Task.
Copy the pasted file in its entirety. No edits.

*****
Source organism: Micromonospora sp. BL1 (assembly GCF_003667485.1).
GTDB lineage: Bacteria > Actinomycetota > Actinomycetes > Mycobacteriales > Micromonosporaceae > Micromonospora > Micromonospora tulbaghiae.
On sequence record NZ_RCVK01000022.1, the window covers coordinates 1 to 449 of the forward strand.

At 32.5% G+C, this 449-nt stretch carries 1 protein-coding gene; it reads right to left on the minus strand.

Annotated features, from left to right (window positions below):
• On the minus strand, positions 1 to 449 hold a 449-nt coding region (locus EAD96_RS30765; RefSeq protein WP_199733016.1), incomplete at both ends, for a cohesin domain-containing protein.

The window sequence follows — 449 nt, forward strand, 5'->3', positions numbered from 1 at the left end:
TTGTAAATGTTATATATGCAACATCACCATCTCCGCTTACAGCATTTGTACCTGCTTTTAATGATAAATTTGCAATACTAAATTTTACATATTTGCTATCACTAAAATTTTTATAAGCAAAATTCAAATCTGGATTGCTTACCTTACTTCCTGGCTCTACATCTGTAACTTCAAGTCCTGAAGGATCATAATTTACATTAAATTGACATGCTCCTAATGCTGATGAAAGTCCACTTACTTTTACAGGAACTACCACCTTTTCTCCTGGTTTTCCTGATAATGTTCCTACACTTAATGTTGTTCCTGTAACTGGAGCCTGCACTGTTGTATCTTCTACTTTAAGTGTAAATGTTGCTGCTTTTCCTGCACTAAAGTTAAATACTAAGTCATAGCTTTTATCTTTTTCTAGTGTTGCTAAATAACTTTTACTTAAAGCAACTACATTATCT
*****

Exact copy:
Source organism: Micromonospora sp. BL1 (assembly GCF_003667485.1).
GTDB lineage: Bacteria > Actinomycetota > Actinomycetes > Mycobacteriales > Micromonosporaceae > Micromonospora > Micromonospora tulbaghiae.
On sequence record NZ_RCVK01000022.1, the window covers coordinates 1 to 449 of the forward strand.

At 32.5% G+C, this 449-nt stretch carries 1 protein-coding gene; it reads right to left on the minus strand.

Annotated features, from left to right (window positions below):
• On the minus strand, positions 1 to 449 hold a 449-nt coding region (locus EAD96_RS30765; RefSeq protein WP_199733016.1), incomplete at both ends, for a cohesin domain-containing protein.

The window sequence follows — 449 nt, forward strand, 5'->3', positions numbered from 1 at the left end:
TTGTAAATGTTATATATGCAACATCACCATCTCCGCTTACAGCATTTGTACCTGCTTTTAATGATAAATTTGCAATACTAAATTTTACATATTTGCTATCACTAAAATTTTTATAAGCAAAATTCAAATCTGGATTGCTTACCTTACTTCCTGGCTCTACATCTGTAACTTCAAGTCCTGAAGGATCATAATTTACATTAAATTGACATGCTCCTAATGCTGATGAAAGTCCACTTACTTTTACAGGAACTACCACCTTTTCTCCTGGTTTTCCTGATAATGTTCCTACACTTAATGTTGTTCCTGTAACTGGAGCCTGCACTGTTGTATCTTCTACTTTAAGTGTAAATGTTGCTGCTTTTCCTGCACTAAAGTTAAATACTAAGTCATAGCTTTTATCTTTTTCTAGTGTTGCTAAATAACTTTTACTTAAAGCAACTACATTATCT